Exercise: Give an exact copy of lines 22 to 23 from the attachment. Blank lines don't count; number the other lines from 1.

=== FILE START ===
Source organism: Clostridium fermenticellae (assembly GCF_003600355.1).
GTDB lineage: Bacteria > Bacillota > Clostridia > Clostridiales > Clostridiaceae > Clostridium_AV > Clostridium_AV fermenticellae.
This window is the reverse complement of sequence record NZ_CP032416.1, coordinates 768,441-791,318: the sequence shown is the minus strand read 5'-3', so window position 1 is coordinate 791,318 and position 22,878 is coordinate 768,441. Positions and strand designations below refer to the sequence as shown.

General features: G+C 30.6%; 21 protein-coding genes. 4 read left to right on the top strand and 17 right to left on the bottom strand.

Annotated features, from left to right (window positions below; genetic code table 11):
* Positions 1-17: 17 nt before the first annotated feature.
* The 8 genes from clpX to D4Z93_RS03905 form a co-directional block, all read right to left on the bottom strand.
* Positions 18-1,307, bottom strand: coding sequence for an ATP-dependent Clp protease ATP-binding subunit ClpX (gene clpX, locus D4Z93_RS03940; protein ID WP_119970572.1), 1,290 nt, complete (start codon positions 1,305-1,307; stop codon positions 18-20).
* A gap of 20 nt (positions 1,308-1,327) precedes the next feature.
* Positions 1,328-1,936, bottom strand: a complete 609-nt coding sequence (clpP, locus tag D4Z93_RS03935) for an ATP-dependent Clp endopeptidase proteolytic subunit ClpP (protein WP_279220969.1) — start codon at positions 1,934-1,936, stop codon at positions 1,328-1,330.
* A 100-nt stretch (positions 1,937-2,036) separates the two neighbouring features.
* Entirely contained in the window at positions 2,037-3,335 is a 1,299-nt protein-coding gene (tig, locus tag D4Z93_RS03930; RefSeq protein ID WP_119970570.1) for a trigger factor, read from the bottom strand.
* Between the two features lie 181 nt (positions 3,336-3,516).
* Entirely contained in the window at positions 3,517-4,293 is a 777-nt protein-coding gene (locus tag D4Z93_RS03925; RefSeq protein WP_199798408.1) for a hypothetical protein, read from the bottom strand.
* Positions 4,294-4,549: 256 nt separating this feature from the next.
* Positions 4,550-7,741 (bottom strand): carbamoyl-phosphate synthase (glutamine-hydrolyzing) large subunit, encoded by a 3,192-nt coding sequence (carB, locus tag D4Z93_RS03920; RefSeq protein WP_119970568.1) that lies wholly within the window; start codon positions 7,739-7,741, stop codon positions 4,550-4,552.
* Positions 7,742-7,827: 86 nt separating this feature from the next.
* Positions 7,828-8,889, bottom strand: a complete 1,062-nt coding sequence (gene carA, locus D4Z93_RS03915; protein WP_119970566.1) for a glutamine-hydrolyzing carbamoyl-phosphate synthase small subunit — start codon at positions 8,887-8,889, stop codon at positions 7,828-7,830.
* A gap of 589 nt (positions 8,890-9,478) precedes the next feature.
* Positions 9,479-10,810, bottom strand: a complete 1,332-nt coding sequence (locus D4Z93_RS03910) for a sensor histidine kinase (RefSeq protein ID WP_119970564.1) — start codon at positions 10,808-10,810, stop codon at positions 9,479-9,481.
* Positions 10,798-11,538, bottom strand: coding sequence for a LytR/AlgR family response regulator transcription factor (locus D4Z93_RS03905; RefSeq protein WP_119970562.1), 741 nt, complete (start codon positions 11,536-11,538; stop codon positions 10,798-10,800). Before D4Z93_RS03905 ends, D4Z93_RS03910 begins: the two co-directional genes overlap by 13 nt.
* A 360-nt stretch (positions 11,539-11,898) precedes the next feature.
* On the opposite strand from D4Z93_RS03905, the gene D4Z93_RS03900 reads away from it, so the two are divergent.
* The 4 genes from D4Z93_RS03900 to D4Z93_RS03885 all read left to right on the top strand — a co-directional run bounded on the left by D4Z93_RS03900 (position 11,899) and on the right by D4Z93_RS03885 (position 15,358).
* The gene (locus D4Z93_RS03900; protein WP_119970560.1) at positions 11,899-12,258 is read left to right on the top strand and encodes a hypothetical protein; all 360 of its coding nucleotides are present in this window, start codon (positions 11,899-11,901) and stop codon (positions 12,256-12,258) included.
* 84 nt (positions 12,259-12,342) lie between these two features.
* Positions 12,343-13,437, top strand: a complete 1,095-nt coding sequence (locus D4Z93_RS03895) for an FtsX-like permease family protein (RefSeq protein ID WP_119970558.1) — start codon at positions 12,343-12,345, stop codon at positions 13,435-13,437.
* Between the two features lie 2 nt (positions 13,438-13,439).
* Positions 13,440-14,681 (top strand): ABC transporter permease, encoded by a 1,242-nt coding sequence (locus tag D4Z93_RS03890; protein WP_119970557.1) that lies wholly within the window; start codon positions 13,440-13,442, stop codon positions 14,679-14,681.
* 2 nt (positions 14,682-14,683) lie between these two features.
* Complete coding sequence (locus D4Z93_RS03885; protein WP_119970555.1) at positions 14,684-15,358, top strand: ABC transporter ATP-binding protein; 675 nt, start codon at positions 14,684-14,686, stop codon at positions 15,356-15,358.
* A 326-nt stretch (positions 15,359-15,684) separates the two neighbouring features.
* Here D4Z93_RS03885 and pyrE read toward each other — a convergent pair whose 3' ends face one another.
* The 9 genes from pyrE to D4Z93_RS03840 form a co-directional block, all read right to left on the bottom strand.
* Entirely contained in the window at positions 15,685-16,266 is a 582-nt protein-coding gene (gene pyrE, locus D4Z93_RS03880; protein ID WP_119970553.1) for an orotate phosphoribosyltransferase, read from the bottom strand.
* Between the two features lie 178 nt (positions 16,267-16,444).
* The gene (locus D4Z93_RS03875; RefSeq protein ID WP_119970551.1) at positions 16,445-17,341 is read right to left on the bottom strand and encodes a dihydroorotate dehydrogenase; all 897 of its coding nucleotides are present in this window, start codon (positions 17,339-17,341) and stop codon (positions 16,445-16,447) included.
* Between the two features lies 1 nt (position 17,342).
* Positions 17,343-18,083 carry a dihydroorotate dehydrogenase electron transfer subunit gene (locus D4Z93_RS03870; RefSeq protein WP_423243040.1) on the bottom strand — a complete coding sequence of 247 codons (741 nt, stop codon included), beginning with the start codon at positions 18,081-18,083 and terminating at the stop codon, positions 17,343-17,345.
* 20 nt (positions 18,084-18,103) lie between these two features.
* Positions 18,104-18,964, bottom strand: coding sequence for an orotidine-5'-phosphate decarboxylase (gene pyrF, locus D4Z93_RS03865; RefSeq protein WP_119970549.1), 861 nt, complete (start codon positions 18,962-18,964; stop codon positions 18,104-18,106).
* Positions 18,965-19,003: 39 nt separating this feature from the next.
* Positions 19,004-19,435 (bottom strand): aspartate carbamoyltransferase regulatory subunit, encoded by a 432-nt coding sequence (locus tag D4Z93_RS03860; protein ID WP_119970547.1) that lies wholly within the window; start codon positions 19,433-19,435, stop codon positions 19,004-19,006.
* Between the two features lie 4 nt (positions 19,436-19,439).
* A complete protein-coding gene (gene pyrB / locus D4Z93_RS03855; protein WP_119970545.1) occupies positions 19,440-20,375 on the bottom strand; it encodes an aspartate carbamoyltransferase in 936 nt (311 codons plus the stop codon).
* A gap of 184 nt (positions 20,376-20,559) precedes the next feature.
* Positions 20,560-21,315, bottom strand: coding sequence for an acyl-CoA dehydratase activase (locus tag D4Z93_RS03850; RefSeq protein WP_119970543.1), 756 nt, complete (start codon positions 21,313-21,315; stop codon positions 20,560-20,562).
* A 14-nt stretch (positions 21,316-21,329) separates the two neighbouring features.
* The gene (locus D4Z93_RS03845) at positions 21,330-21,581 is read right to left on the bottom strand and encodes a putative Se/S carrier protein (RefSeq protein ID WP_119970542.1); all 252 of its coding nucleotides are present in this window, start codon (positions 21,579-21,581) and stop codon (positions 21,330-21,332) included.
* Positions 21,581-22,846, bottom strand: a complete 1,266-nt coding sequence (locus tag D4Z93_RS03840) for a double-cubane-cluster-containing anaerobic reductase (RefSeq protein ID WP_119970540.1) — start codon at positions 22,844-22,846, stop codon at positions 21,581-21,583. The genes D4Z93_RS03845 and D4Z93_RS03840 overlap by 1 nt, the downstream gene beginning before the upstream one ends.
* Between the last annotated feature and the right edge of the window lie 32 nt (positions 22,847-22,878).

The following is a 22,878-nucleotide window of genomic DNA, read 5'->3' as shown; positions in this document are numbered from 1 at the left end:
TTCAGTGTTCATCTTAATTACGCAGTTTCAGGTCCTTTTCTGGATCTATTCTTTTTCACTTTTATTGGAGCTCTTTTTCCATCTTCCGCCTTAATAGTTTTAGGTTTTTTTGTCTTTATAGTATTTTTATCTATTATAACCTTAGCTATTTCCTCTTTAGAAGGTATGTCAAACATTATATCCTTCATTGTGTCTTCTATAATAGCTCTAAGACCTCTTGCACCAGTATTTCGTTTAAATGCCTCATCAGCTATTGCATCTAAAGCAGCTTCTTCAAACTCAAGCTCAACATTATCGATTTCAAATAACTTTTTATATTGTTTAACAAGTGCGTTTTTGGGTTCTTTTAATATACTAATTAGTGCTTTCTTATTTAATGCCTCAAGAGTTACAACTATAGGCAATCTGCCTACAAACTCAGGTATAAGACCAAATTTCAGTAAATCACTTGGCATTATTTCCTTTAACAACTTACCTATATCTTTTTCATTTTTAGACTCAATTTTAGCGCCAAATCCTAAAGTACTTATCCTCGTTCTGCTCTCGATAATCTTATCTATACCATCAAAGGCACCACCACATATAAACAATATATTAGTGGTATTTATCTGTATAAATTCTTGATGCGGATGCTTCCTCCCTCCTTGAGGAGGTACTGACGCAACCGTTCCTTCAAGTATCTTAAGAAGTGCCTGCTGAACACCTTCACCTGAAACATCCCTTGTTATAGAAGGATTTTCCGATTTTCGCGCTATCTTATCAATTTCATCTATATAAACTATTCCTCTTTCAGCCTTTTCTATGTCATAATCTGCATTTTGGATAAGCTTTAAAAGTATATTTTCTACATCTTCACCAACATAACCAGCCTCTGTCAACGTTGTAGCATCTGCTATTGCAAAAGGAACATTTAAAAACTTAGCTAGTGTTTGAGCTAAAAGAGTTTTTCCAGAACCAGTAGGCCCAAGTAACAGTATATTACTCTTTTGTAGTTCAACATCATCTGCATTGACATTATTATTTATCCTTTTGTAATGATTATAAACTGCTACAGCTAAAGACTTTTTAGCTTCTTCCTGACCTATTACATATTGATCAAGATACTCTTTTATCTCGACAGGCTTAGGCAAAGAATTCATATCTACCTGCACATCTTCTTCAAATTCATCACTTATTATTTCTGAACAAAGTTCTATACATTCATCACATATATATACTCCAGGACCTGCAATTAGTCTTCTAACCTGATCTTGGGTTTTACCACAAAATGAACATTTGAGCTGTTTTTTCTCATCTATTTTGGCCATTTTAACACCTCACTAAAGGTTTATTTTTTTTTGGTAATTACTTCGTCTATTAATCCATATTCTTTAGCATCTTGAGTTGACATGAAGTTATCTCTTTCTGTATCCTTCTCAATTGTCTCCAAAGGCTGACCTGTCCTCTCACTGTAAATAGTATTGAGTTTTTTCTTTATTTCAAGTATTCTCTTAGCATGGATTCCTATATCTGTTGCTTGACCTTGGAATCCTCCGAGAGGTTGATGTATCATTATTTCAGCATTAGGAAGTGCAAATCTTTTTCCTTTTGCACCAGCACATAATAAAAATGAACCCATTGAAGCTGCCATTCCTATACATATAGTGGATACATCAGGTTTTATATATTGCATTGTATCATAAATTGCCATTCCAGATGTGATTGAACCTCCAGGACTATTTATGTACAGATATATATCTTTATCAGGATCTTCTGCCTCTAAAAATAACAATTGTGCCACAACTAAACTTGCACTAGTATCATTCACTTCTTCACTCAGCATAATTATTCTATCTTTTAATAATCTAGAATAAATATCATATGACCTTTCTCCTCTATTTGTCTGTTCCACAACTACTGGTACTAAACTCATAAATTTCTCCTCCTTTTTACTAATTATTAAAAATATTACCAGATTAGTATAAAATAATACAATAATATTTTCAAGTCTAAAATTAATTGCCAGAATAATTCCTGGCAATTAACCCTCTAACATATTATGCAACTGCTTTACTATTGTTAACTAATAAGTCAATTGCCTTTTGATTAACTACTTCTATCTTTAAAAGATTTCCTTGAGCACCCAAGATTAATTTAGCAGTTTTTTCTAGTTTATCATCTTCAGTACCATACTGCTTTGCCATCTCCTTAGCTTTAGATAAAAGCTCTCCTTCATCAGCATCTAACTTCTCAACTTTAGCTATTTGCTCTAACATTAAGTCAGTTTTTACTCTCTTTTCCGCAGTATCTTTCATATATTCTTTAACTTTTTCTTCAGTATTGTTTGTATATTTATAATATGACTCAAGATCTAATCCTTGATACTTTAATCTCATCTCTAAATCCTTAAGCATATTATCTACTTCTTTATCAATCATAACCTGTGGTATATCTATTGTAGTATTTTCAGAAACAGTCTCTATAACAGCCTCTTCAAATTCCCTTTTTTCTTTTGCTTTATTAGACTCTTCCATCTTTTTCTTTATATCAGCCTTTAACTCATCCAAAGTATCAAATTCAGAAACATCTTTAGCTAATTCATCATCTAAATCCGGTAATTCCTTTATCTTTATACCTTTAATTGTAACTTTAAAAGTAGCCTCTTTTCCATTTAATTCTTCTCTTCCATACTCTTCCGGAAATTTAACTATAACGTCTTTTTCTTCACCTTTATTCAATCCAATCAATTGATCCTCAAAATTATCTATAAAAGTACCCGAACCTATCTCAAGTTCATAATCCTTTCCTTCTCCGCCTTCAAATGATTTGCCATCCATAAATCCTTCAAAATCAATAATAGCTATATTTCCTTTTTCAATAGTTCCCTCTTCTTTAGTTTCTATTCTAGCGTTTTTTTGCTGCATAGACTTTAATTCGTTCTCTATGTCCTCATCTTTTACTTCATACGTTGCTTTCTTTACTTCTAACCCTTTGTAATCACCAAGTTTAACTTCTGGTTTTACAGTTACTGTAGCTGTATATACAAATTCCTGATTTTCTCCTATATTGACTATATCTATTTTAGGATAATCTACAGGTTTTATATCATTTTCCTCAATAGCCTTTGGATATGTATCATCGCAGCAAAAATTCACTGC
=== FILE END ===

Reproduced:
* A 360-nt stretch (positions 11,539-11,898) precedes the next feature.
* On the opposite strand from D4Z93_RS03905, the gene D4Z93_RS03900 reads away from it, so the two are divergent.